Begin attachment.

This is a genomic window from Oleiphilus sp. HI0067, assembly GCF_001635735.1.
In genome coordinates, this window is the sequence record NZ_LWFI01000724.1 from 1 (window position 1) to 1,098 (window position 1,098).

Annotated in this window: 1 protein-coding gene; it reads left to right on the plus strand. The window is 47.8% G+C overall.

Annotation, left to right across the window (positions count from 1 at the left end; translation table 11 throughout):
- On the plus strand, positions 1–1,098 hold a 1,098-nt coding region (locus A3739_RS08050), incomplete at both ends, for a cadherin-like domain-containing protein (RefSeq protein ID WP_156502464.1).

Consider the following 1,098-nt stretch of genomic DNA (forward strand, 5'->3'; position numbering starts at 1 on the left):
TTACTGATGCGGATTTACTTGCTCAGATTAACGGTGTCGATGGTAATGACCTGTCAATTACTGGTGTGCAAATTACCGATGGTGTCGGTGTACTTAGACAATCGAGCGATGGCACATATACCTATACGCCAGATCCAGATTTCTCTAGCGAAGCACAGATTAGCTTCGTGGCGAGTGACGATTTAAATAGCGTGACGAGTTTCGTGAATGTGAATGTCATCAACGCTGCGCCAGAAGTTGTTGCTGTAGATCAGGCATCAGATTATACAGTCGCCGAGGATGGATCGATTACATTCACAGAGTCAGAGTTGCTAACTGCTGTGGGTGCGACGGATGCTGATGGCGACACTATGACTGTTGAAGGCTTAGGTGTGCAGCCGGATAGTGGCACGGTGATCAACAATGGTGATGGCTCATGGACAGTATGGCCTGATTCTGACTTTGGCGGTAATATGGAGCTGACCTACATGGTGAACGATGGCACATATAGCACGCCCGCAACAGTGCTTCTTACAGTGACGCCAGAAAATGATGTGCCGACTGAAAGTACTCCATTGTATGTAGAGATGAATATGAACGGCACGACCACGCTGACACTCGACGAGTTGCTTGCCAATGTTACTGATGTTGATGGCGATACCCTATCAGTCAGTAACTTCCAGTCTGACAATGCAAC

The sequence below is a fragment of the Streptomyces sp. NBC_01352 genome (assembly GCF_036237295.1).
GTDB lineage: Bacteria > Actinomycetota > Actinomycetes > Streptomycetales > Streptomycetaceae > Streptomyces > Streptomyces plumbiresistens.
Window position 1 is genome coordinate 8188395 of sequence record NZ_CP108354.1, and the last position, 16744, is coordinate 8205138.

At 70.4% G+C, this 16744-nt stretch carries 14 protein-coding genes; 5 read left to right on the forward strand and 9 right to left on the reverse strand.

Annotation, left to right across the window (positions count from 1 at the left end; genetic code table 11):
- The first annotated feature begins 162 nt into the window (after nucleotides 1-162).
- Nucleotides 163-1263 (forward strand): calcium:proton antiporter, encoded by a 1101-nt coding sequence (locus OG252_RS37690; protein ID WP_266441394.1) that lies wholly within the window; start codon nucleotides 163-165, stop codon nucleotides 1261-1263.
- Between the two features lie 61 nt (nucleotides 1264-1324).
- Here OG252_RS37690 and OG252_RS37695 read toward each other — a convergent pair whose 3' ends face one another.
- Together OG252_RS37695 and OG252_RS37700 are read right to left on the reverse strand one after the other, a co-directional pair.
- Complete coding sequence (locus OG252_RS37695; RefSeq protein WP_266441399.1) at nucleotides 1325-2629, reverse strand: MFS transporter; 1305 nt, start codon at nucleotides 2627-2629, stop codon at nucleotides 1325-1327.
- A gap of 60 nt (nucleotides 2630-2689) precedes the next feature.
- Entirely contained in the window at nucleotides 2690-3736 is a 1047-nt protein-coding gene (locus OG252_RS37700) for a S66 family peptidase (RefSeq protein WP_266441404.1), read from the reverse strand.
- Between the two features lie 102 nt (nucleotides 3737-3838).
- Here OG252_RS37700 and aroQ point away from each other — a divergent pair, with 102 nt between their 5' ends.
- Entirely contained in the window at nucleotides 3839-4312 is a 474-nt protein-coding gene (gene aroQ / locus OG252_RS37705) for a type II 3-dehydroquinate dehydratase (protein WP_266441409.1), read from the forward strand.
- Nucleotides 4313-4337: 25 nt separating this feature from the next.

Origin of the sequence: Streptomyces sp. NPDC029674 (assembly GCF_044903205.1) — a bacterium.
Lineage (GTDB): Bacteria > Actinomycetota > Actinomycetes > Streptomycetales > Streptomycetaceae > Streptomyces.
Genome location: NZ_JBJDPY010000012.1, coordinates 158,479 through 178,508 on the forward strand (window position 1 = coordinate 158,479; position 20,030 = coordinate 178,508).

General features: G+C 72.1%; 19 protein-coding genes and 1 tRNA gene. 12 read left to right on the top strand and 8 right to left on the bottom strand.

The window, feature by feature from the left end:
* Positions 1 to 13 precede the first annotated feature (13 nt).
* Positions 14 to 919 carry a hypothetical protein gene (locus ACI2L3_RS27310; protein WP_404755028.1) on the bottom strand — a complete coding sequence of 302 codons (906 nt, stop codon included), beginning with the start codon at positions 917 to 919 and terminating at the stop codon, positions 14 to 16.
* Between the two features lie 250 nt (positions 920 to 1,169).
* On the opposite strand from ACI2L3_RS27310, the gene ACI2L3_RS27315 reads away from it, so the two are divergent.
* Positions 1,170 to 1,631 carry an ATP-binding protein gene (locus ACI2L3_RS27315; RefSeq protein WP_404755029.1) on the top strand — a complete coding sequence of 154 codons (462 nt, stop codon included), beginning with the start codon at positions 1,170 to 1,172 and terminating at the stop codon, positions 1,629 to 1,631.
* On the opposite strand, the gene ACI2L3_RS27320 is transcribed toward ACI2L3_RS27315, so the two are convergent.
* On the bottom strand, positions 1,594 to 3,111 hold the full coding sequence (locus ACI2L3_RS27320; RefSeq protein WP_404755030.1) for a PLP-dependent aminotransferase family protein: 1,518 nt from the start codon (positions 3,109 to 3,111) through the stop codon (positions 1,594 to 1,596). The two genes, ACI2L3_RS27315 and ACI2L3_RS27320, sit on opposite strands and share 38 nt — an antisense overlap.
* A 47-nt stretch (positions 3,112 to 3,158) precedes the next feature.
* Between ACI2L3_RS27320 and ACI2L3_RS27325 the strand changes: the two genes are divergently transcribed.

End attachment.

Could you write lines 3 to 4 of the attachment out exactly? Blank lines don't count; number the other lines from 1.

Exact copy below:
Annotated in this window: 1 protein-coding gene; it reads left to right on the plus strand. The window is 47.8% G+C overall.

Annotation, left to right across the window (positions count from 1 at the left end; translation table 11 throughout):